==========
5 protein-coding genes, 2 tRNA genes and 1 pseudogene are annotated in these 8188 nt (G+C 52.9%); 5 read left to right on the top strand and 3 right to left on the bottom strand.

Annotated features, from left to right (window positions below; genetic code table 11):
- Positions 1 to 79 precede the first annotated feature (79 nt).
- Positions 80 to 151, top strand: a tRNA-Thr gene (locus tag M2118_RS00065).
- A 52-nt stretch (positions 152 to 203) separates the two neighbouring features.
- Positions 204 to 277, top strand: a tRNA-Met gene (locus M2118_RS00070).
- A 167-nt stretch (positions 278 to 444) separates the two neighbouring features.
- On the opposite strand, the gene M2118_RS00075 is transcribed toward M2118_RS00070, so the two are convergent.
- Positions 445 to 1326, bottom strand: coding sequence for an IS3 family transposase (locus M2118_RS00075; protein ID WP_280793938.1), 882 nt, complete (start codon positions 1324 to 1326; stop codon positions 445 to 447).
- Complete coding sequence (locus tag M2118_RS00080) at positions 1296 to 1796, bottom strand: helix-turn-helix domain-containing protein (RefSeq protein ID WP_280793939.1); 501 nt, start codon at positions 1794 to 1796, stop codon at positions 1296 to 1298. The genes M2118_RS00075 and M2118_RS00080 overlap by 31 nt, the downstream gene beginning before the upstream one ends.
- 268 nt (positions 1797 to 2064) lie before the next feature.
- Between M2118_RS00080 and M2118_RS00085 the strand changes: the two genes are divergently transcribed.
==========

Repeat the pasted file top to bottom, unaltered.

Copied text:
5 protein-coding genes, 2 tRNA genes and 1 pseudogene are annotated in these 8188 nt (G+C 52.9%); 5 read left to right on the top strand and 3 right to left on the bottom strand.

Annotated features, from left to right (window positions below; genetic code table 11):
- Positions 1 to 79 precede the first annotated feature (79 nt).
- Positions 80 to 151, top strand: a tRNA-Thr gene (locus tag M2118_RS00065).
- A 52-nt stretch (positions 152 to 203) separates the two neighbouring features.
- Positions 204 to 277, top strand: a tRNA-Met gene (locus M2118_RS00070).
- A 167-nt stretch (positions 278 to 444) separates the two neighbouring features.
- On the opposite strand, the gene M2118_RS00075 is transcribed toward M2118_RS00070, so the two are convergent.
- Positions 445 to 1326, bottom strand: coding sequence for an IS3 family transposase (locus M2118_RS00075; protein ID WP_280793938.1), 882 nt, complete (start codon positions 1324 to 1326; stop codon positions 445 to 447).
- Complete coding sequence (locus tag M2118_RS00080) at positions 1296 to 1796, bottom strand: helix-turn-helix domain-containing protein (RefSeq protein ID WP_280793939.1); 501 nt, start codon at positions 1794 to 1796, stop codon at positions 1296 to 1298. The genes M2118_RS00075 and M2118_RS00080 overlap by 31 nt, the downstream gene beginning before the upstream one ends.
- 268 nt (positions 1797 to 2064) lie before the next feature.
- Between M2118_RS00080 and M2118_RS00085 the strand changes: the two genes are divergently transcribed.